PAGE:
Are we surprised? The Washington Post reports that the White House wants to restart negotiations with the Taliban for a peace deal in Afghanistan, and with a new if uneasy rapprochement with Pakistan, the time might seem ripe. The Taliban, however, see the timing somewhat differently:
The Obama administration has launched a post-election push to restart moribund peace talks with the Taliban, despite resistance from the U.S. military, mixed signals from Pakistan and outright refusal by the militants themselves, according to U.S. officials.
Senior White House and State Department officials reiterated the administration’s negotiating position — including its willingness to exchange prisoners with the Taliban — to a reluctant Defense Department at a meeting of national security deputies two weeks ago. …
Relations with Pakistan have slowly improved this year, capped by a hard-won deal to reopen transit points from Pakistan for the resupply of U.S. forces in Afghanistan. Both sides have emphasized improvements in counterterrorism coordination, while tacitly ignoring Pakistan’s demand for a stop to U.S. drone strikes in Pakistani territory.
But many in the U.S. military’s command headquarters in Afghanistan remain doubtful of Pakistan’s willingness to use its relationship with the Taliban to help forge a political solution to the war and are reluctant to include Pakistan in any of their planning for the drawdown of U.S. combat forces or for a follow-on military presence after 2014.
As a result, an administration official said, Pakistan has been getting an inconsistent message about how serious the administration is about peace talks and a long-term U.S. military presence in Afghanistan of up to 10,000 troops.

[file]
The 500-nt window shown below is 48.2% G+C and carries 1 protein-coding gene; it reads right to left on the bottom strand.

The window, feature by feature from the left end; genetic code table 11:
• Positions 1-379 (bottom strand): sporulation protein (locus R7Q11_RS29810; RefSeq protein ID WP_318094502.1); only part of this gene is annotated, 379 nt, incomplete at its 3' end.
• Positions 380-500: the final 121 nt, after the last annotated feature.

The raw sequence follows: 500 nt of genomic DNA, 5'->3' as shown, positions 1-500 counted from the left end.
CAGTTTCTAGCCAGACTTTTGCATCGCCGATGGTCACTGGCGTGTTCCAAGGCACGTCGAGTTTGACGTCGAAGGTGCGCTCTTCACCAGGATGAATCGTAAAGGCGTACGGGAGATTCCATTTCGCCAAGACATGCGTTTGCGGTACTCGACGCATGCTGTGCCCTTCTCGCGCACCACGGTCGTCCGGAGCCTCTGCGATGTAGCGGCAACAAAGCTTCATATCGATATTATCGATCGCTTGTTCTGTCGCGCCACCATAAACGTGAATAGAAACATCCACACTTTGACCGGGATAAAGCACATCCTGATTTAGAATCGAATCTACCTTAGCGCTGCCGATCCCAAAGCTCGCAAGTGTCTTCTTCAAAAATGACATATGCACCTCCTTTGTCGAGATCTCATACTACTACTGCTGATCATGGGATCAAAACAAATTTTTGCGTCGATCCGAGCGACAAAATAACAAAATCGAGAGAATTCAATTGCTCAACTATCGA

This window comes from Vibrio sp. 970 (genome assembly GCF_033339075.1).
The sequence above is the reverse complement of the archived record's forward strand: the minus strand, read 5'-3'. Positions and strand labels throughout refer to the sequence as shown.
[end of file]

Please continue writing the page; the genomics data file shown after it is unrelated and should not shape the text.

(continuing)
Why wouldn’t the Taliban take us seriously? Perhaps because we’ve loudly and repeatedly pledged to leave Afghanistan, at least as a potent fighting force, no matter what by the middle of 2014. The Taliban have fought NATO for eleven years after the US demolished their tyrannical and al-Qaeda-supported government after the 9/11 attacks. Now they see only two more fighting seasons left between now and the end of American leverage in peace talks.
Why should they sit down and talk under those circumstances? They would have to agree to recognize the democratic institutions that the US and NATO have propped up for the last decade, as well as the authority of the native security forces that would protect it as the US and NATO leave. Furthermore, they would also have to accept a US presence in force of 10,000 infidel soldiers.
The Obama administration is right to seek a negotiated end to the war. Unlike in Iraq, this is a tribal conflict between Pashtuns and everyone else, and all of the tribes of Afghanistan will need to find a way to live with each other for the long run. However, the US took itself out of position to broker such an agreement with its unilateral timetable for withdrawal. The Taliban don’t need negotiations; all they need is patience. They have that in abundance, and Americans lost their patience for this war over the last few years. The only hope left is that the security forces we’ve trained will be strong enough without us to allow Hamid Karzai to force the Pashtuns to accept a settlement and power sharing along democratic lines. We are increasingly irrelevant to that outcome.